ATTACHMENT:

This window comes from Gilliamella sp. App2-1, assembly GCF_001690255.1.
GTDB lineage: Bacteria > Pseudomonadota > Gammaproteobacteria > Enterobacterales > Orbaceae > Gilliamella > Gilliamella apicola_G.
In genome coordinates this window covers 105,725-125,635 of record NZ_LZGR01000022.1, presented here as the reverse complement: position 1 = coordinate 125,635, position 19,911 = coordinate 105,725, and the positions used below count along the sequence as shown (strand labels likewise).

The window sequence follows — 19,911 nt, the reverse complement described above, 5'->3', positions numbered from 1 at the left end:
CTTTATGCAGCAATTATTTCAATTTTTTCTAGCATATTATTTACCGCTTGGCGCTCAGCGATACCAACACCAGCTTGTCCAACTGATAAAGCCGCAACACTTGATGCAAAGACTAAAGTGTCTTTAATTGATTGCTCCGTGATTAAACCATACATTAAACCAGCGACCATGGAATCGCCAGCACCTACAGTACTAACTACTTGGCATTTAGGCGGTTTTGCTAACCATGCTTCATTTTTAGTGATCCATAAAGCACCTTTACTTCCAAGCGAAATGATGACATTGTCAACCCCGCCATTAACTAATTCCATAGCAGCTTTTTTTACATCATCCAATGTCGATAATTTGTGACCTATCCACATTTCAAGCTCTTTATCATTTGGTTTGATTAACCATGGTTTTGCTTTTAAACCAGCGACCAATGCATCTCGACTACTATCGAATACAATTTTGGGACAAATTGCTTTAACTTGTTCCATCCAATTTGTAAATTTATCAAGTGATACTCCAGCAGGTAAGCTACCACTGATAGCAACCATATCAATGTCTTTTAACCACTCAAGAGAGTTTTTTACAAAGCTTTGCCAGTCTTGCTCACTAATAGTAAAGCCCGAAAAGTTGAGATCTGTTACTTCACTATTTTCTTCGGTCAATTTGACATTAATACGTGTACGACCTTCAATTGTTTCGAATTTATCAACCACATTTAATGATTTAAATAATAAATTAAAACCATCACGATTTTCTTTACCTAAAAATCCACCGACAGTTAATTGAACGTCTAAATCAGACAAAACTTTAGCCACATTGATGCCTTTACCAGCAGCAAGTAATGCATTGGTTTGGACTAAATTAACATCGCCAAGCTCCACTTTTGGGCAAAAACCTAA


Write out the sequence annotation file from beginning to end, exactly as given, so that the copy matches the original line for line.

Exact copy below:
This window comes from Gilliamella sp. App2-1, assembly GCF_001690255.1.
GTDB lineage: Bacteria > Pseudomonadota > Gammaproteobacteria > Enterobacterales > Orbaceae > Gilliamella > Gilliamella apicola_G.
In genome coordinates this window covers 105,725-125,635 of record NZ_LZGR01000022.1, presented here as the reverse complement: position 1 = coordinate 125,635, position 19,911 = coordinate 105,725, and the positions used below count along the sequence as shown (strand labels likewise).

The window sequence follows — 19,911 nt, the reverse complement described above, 5'->3', positions numbered from 1 at the left end:
CTTTATGCAGCAATTATTTCAATTTTTTCTAGCATATTATTTACCGCTTGGCGCTCAGCGATACCAACACCAGCTTGTCCAACTGATAAAGCCGCAACACTTGATGCAAAGACTAAAGTGTCTTTAATTGATTGCTCCGTGATTAAACCATACATTAAACCAGCGACCATGGAATCGCCAGCACCTACAGTACTAACTACTTGGCATTTAGGCGGTTTTGCTAACCATGCTTCATTTTTAGTGATCCATAAAGCACCTTTACTTCCAAGCGAAATGATGACATTGTCAACCCCGCCATTAACTAATTCCATAGCAGCTTTTTTTACATCATCCAATGTCGATAATTTGTGACCTATCCACATTTCAAGCTCTTTATCATTTGGTTTGATTAACCATGGTTTTGCTTTTAAACCAGCGACCAATGCATCTCGACTACTATCGAATACAATTTTGGGACAAATTGCTTTAACTTGTTCCATCCAATTTGTAAATTTATCAAGTGATACTCCAGCAGGTAAGCTACCACTGATAGCAACCATATCAATGTCTTTTAACCACTCAAGAGAGTTTTTTACAAAGCTTTGCCAGTCTTGCTCACTAATAGTAAAGCCCGAAAAGTTGAGATCTGTTACTTCACTATTTTCTTCGGTCAATTTGACATTAATACGTGTACGACCTTCAATTGTTTCGAATTTATCAACCACATTTAATGATTTAAATAATAAATTAAAACCATCACGATTTTCTTTACCTAAAAATCCACCGACAGTTAATTGAACGTCTAAATCAGACAAAACTTTAGCCACATTGATGCCTTTACCAGCAGCAAGTAATGCATTGGTTTGGACTAAATTAACATCGCCAAGCTCCACTTTTGGGCAAAAACCTAA